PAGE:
39. i’ve been incredibly lucky in most of my adult life to have a size that doesn’t fluctuate too greatly. that is to say, i can go into a store and pray to find that number in stock and hope it fits the same as the last time i purchased that number, specifically in the pants and shorts category. i have some pants that ive had for decades that still fit nicely. but a pair i got a year ago of the same numbers are too small. when i was a kid i was taught the numbers were supposed to be inches. as an adult ive learned those numbers are just generic holdovers from 40 or more years ago and are at best, a guide post to help you land in the section of pants you want. then generally only to find the numbers that will fit you are completely out of stock.

  40. I got so frustrated with the sizing problems (I’m very short and also on the curvy side) that I gave up and started sewing my own clothes… And let me tell you that the vanity sizing problem is not much better in the sewing world. But at least I have the ability and skills to fit everything to my own body now. Fabric shopping is addictive though.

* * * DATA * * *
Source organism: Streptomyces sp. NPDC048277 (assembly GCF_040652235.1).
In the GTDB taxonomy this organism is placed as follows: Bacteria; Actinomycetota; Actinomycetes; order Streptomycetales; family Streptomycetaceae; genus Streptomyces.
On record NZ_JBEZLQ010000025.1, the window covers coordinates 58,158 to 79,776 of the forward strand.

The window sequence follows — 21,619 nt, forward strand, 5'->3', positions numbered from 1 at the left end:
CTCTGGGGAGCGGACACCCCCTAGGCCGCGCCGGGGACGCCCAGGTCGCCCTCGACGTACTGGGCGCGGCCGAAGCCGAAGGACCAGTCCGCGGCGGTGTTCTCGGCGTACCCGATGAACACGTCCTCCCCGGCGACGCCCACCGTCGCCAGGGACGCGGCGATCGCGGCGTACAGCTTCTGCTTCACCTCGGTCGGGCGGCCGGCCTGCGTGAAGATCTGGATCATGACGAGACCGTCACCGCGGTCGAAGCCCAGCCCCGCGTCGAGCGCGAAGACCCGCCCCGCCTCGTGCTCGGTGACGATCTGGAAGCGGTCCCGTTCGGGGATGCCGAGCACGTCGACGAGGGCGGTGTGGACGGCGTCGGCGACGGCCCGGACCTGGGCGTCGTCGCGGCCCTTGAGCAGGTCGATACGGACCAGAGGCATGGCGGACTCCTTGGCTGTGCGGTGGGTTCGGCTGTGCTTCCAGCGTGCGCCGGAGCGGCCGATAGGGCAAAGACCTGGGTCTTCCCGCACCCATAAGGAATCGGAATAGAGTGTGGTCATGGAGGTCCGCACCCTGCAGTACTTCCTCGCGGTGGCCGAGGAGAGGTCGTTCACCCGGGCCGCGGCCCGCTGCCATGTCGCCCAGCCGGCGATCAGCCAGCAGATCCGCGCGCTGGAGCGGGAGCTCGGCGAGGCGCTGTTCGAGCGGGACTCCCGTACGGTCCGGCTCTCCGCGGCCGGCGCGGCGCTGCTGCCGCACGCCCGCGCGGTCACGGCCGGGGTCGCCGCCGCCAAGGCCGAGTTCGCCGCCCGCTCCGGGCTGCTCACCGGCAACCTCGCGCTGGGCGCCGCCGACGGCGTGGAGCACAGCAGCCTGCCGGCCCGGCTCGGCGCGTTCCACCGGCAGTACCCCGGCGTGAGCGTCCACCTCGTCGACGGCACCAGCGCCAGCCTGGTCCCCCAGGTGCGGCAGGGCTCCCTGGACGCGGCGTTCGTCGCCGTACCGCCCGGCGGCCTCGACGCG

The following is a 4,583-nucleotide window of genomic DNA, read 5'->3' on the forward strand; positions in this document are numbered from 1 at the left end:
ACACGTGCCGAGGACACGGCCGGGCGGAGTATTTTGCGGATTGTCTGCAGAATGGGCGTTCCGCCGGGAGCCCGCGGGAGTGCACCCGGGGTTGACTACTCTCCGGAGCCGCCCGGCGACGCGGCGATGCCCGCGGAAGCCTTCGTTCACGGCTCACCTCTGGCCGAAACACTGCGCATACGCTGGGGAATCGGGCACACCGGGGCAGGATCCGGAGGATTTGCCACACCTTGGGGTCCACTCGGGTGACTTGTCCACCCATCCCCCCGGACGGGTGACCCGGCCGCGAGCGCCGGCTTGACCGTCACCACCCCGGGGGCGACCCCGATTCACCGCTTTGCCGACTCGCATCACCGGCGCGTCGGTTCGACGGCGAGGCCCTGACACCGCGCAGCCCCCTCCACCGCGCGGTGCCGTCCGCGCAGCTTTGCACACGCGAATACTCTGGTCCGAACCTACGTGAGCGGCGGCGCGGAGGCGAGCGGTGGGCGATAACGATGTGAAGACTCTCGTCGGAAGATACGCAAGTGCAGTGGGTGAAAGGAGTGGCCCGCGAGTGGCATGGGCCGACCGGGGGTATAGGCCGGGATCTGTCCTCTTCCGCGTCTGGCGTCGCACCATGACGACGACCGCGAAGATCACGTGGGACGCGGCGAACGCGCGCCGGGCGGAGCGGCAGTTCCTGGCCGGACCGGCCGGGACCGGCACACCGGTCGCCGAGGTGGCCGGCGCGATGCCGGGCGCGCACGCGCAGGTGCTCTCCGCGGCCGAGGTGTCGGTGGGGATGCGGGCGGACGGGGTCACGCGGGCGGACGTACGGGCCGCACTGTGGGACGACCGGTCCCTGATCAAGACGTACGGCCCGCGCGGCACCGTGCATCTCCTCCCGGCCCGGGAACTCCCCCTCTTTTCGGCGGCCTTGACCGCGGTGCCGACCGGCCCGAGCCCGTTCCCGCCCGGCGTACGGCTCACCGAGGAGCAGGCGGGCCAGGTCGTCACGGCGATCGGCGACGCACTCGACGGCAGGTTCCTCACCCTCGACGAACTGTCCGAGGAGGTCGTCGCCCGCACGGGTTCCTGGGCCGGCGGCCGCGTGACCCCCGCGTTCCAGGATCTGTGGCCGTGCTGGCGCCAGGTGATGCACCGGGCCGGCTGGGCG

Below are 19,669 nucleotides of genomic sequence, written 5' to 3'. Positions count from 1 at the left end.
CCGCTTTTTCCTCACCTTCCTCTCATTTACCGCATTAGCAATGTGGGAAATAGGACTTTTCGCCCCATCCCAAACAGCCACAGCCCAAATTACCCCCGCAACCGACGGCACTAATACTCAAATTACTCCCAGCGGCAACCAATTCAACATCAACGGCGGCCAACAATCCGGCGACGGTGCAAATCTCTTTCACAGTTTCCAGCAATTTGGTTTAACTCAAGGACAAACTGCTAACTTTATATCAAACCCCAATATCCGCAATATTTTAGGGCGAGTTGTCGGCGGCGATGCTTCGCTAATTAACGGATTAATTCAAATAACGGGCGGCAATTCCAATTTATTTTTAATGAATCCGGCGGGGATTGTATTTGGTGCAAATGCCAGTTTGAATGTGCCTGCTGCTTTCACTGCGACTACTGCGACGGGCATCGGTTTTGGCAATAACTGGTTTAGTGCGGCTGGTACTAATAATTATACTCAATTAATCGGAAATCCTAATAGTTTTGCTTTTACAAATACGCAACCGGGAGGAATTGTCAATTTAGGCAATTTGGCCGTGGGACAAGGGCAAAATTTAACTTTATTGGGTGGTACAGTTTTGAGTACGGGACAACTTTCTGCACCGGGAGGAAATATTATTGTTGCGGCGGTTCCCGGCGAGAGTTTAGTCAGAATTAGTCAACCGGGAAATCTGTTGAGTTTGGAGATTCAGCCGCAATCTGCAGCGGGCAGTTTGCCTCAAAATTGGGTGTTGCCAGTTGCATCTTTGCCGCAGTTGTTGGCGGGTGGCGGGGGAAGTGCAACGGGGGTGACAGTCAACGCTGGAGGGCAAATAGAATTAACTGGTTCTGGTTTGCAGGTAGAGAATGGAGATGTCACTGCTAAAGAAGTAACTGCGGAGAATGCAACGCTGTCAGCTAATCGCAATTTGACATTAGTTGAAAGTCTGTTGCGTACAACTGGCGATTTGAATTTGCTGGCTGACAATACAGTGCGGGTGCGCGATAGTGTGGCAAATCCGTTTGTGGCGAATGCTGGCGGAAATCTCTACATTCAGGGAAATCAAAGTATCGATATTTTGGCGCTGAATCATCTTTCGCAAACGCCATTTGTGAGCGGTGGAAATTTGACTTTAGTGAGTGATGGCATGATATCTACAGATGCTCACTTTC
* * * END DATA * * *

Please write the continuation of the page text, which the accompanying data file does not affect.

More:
So to tldr, frustrations are incredibly universal with the whole clothing sizing debacle.

  41. Hi!
    I have the opposite problem, being 5’ 1/2”, and a bit overweight. Since jeans are jeans, I’ve found my brand. Gap short is the perfect short for me. So I’ve stuck with it. Actually their sizes have seemed to be pretty consistent over the years. In other brands ‘short’ can be variable. And don’t get me started on the return of ‘mom jeans’. Lol. Do they look good on anyone? Let alone for someone whose bottom rib almost sits on her hip bone.

  42. Oh, you’re describing my lifelong battle, only the petite and thicc version. 5’3″, large bust, narrow shoulders, 28″ inseam, almost no waist at all. I grew up with a mother who made most of my clothing, and when I started buying off-the-rack, I discovered that pattern sizing did not translate over to buying clothes, and that trying to fit a pattern to myself ended up with whatever I sewed being too big. So it wasn’t just a prudish mother making things big. Something happened between measuring, cutting to measure, sewing, and putting it on my body. Almost worthy of a magical realist story.